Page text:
Source: Fidelity International

Now the investible universe has about 4,000 names and we're investing in about 50 or so of those names. So you can see there's a very aggressive filtration or funnelling process that takes place. So typically what we do at the top is James and I will run our own screens focusing on cashflow, return on investment. We typically like to screen out companies with excessive debt, companies that then have sustainable business models. And then also, in conjunction with that, we tie in the Fidelity Global Network. So we have about 400 investment professionals around the world, from analysts to portfolio managers, to traders. And so we're really leveraging that network, leveraging their insights, their conviction, buy-rated names, and looking to sort of bring that in.

Typically what we end up with is a short list somewhere in the region of about 200 names, which James and I will further do our own work on top of that. And so the things we then do in stage three and four, stage three, we basically score the stocks on three metrics, what we call the three pillars of success, viability, sustainability and credibility, which I'll sort of touch on shortly. But then also in stage four, what we're looking at is the portfolio risk characteristics from a quality value transition momentum lens, and I'll also touch on that. Then we have our valuation overlay, and that's sort of how we get to our 50 or so holdings.

So what I mentioned earlier: viability, sustainability, credibility. They are the three pillars, we're scoring each stock on these metrics. The viability is effectively the here and the now. So what are the current business fundamentals look like? What are the current margins? What are the current return profiles of that business? The sustainability is really looking at the duration of that, so how long can these returns and margins persist? You could have a high returning business that could have its returns compete away over time because it has no competitive advantage, for example. So we are really looking at the duration or the persistency of those returns into the future. And then credibility is really looking at our conviction level. So ideally you want a stable, predictable business with honest and trustworthy management and clean accounting. And so they're typically what we're sort of looking for predominantly.

I mentioned quality, value, transition, momentum, and that's our portfolio risk management lens. What we do then after scoring each stock on those three metrics is then also assign a stock to one of those buckets, depending on its characteristics. So quality would be, for example, a long-term structural compounder, value could be a very cheap unloved stock, a transition could be a stock that's undertaking some sort of turnaround or restructuring, and momentum is really where it's sort of the market or a particular fad or theme sort of taking hold and the stocks are sort of moving up and down.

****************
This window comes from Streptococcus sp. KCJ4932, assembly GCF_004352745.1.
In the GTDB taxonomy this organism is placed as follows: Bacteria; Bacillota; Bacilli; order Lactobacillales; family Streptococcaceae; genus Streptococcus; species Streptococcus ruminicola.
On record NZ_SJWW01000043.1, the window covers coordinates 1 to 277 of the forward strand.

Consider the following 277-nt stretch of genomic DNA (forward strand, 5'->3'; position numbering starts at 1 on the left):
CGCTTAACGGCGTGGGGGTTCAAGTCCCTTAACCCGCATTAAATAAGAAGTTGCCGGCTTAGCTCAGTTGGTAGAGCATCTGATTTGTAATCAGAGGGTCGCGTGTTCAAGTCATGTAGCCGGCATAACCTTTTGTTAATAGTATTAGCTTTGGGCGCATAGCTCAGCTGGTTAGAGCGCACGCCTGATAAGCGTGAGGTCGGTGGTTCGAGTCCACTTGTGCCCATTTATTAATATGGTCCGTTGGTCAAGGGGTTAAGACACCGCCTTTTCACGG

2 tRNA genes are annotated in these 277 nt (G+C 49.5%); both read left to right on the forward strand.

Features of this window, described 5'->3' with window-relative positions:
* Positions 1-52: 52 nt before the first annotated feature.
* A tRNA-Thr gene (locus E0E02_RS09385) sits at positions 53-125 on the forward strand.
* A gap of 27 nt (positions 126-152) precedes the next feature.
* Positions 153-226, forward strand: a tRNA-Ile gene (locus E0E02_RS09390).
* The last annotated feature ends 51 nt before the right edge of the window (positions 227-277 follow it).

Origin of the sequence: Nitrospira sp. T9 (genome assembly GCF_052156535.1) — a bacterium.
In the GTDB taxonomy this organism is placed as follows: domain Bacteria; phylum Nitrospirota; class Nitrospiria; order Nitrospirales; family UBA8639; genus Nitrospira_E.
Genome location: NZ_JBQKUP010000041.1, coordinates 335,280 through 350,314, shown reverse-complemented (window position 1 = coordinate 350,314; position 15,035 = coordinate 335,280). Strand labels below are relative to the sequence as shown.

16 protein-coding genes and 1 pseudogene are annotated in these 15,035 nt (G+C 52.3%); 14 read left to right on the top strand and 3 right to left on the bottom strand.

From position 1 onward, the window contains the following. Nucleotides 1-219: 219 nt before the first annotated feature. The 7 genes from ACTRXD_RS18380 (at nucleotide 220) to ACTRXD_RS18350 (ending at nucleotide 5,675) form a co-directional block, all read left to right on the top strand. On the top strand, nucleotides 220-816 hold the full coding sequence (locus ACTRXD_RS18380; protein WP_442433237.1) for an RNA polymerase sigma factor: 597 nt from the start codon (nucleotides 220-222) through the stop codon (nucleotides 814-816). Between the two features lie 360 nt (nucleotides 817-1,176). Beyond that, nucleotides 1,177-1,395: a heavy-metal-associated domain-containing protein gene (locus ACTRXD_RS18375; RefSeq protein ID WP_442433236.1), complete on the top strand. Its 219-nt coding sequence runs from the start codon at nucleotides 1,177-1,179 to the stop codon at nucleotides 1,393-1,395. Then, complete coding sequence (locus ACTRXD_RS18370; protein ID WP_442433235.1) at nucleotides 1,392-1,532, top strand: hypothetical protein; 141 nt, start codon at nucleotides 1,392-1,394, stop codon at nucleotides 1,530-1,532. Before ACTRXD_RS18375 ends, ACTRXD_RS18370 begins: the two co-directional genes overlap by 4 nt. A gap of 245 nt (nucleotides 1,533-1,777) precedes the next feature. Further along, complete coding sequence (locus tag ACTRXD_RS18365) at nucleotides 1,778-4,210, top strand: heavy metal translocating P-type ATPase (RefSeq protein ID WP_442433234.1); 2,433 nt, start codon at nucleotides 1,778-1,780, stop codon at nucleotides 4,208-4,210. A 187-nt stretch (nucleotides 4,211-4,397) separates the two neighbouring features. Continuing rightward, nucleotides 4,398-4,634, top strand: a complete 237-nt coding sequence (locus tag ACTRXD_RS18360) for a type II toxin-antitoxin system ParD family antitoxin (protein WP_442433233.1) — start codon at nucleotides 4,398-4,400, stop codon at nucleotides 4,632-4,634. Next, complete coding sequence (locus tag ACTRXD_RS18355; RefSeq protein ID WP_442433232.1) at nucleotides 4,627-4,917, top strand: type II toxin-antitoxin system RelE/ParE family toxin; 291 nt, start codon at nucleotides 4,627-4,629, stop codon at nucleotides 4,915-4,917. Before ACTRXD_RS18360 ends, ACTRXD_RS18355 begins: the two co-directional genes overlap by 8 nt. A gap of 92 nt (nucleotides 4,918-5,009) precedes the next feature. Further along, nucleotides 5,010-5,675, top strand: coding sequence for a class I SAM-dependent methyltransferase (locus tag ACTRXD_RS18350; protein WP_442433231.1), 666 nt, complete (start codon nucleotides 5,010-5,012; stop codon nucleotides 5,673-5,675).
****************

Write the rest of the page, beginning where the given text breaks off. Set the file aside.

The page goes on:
And so why we like to group these stocks into these buckets is if you have a pronounced style bias, because styles do come in and out of favour. So for example, quality has been a outperforming style for quite a long period of time, but it had a very negative 2022. Conversely, value struggled for most of the last decade, but for the last 18 months has done incredibly well. 

So if you have a very extreme style bias, in our view, to one or the other, you can have periods of really good performance but then have periods of really bad performance, depending on which style is or out of favour. 

What we like to do is effectively create a more balanced portfolio, something that has more all weather characteristics that can do well across all different market environments. And so for example, in 2022, despite having a number of quality names, we also had exposure to a lot of value names in that, particularly in the energy space, and that sort of worked out really well for us.

And just going through performance, you could see there the process coming together really nicely with the performance slide. We've been quite pleased with our performance since inception of almost 3% alpha. And for us, the really interesting aspect is in the last three years we've actually seen a number of different market cycles. We've seen a bear market, we've seen a bull market. And so to be able to outperform consistently across different market environments and different environments where different styles are in favour, is really something that we're quite proud of.

This gives you an idea of just our sector positioning. So I did mention that we are sort of relatively diversified. We diversify across sectors, we don't exclude any sectors, and that's because we do like having exposure to lots of different styles. And so if you sort of think about quality focused investors, they tend to gravitate more towards technology or healthcare or consumer names, whereas the value investors tend to gravitate more towards energy, financials, industrials, in some instances. We like to have a good spread across all those sectors and across all geographies as well, so that we're making sure that we are building that all weather portfolio that can weather most market environments.